Increased energy security will strengthen U.S. foreign policy
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If the Trump administration is serious about shaking up U.S. foreign policy, increasing U.S. energy security would be a wise first step. In the past, America’s dependence on foreign oil imports from oil-producing countries has constricted its options in the global arena. By pursuing a policy of energy security at home and in our hemisphere, the incoming Trump administration can increase options for itself abroad. While U.S. oil and natural gas production has surged since the start of the shale revolution, there are several key steps the new administration can take to further improve the nation’s energy position.
 
Simplify and clarify the federal permitting process for all sectors of the energy industry. Producing energy is an expensive process, whether it comes from renewable or non-renewable sources. The federal government should not increase those expenses needlessly with prolonged and uncertain permitting processes.

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Streamlining the federal permitting process for energy projects would help smaller energy producers compete with larger ones. Producers would also enjoy greater flexibility to increase or decrease energy production based on market forces, and they would not be locked into unprofitable situations. This would make domestic production more competitive with the centrally managed production in countries like Saudi Arabia.

Undo President Obama’s recent ban on Arctic and Atlantic offshore drilling. Even though the Obama administration claims that the President’s decision cannot be reversed, precedent suggests this is not the case. The Obama administration itself was ready to auction offshore Atlantic oil and gas leases as recently as March, 2016. New technology has made it safer than ever to drill offshore and opening these and additional Arctic areas for energy exploration would drive investment and jobs to local economies. Locating new sources of energy now, even during an oil glut, is key to keeping prices stable and affordable for consumers in the future.

Support America’s energy infrastructure. America’s pipelines and refineries lag far behind its energy production. Approving the Keystone XL pipeline, as Trump has indicated he will do, is merely a starting point. Older pipelines need updating or replacement, such as the Colonial Pipeline that broke down twice in 2016 and caused gasoline prices to spike in the southeast. To ensure America’s energy security and environmental safety, it is essential to outfit pipelines with the latest spill detection technology; repair or replace older pipelines; and construct new pipelines to transport oil, natural gas, gasoline, and ethanol from production regions.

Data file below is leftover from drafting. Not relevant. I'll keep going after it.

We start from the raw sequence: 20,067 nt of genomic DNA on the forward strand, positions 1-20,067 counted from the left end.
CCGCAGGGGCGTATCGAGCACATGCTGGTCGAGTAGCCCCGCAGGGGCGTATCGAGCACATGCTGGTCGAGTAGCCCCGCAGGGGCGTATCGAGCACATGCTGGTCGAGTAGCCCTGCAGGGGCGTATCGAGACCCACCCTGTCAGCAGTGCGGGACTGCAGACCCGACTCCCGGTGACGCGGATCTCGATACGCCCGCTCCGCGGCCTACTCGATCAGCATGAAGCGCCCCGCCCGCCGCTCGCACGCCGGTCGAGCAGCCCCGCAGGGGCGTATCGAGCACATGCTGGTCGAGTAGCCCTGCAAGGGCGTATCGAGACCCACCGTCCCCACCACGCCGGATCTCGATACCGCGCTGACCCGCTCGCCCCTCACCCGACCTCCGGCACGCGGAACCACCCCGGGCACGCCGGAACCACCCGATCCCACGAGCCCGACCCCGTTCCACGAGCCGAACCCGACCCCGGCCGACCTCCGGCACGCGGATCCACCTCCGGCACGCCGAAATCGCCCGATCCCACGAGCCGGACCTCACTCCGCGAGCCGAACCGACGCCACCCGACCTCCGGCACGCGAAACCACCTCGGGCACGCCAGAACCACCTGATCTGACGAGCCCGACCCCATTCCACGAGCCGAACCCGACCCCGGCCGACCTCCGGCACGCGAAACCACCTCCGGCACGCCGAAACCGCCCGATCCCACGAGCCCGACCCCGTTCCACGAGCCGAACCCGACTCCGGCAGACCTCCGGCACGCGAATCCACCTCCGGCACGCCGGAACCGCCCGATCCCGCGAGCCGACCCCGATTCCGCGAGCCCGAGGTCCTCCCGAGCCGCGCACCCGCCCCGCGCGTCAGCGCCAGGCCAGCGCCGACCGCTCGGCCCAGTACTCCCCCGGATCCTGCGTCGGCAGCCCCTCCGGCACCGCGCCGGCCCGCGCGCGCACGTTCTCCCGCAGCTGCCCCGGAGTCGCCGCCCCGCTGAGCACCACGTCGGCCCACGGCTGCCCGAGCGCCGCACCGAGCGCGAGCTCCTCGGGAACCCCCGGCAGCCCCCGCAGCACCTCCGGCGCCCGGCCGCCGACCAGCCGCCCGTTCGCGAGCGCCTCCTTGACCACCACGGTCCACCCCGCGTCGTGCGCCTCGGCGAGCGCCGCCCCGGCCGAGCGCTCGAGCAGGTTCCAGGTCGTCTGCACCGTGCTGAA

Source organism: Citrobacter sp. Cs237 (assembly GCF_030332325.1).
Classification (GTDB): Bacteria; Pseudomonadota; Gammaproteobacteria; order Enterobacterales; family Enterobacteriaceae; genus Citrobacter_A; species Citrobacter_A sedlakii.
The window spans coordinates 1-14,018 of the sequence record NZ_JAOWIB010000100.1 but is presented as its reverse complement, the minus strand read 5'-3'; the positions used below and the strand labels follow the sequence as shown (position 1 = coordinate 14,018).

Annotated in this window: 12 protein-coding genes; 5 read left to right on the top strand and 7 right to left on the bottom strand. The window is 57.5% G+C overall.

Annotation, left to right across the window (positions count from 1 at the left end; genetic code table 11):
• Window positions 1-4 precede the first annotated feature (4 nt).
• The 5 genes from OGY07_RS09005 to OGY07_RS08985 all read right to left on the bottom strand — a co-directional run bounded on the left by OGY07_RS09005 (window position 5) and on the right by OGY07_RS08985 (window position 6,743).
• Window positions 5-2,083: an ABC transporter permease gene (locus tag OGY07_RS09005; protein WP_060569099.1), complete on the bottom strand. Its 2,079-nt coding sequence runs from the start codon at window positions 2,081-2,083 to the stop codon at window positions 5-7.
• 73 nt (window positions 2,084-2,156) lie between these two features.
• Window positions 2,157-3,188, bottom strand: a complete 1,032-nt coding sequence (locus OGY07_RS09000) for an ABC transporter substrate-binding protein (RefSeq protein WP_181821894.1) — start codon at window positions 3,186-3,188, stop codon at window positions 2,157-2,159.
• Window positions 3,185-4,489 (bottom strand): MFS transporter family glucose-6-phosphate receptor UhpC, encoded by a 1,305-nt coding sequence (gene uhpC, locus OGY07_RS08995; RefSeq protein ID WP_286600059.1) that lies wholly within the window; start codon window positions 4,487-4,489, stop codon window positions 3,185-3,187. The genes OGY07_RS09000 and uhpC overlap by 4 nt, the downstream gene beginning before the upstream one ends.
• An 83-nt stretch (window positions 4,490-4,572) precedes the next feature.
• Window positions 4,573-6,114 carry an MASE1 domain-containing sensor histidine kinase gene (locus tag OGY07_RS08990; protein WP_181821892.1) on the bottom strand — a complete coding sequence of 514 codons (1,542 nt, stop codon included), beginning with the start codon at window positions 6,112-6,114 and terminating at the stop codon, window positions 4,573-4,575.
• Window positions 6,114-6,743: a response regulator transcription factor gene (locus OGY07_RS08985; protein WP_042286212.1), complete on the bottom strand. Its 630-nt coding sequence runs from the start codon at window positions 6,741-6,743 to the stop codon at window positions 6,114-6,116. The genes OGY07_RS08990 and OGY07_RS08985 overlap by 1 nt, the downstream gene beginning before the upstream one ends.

Support the improvement of vital refineries. America’s oil refineries are not optimized to process the type of crude oil that shale oil fields produce. Easing the regulatory burden on retrofitting older refineries and building new refineries would help make the U.S. a more efficient consumer of the crude oil it produces. This would benefit producers and consumers, while decreasing the need for imports.

Improve energy relations with America’s neighbors. The United States can never satisfy the nation’s energy needs in a vacuum nor should it. Luckily, it has friendly energy producing and refining neighbors in Canada and Mexico. Canada, in fact, is America’s single largest oil importer by a large margin. Much of the crude oil Canada imports is returned to the United States as refined products. Mexico is in the process of opening its state run energy industry to privatization. The United States can help secure its energy needs by working together with Mexico and Canada on joint energy infrastructure, exploration, and production initiatives – such as offshore exploration in the Gulf of Mexico and the Keystone XL pipeline. Cooperating with our neighbors on new and better energy technologies – fossil fuel and renewable – will help, not hinder, American energy interests and create jobs.

The United States will never fully detach its energy strategy from outside interests. However, strengthening America’s energy infrastructure, cutting red tape for development, and improving the nation’s relationship with its energy producing neighbors will help insulate U.S. producers and consumers from negative market manipulation and free American foreign policy from foreign oil dependency.

Ellen R. Wald, Ph.D. is a consultant on energy and geopolitics and teaches history and policy at Jacksonville University.


The views expressed by authors are their own and not the views of The Hill.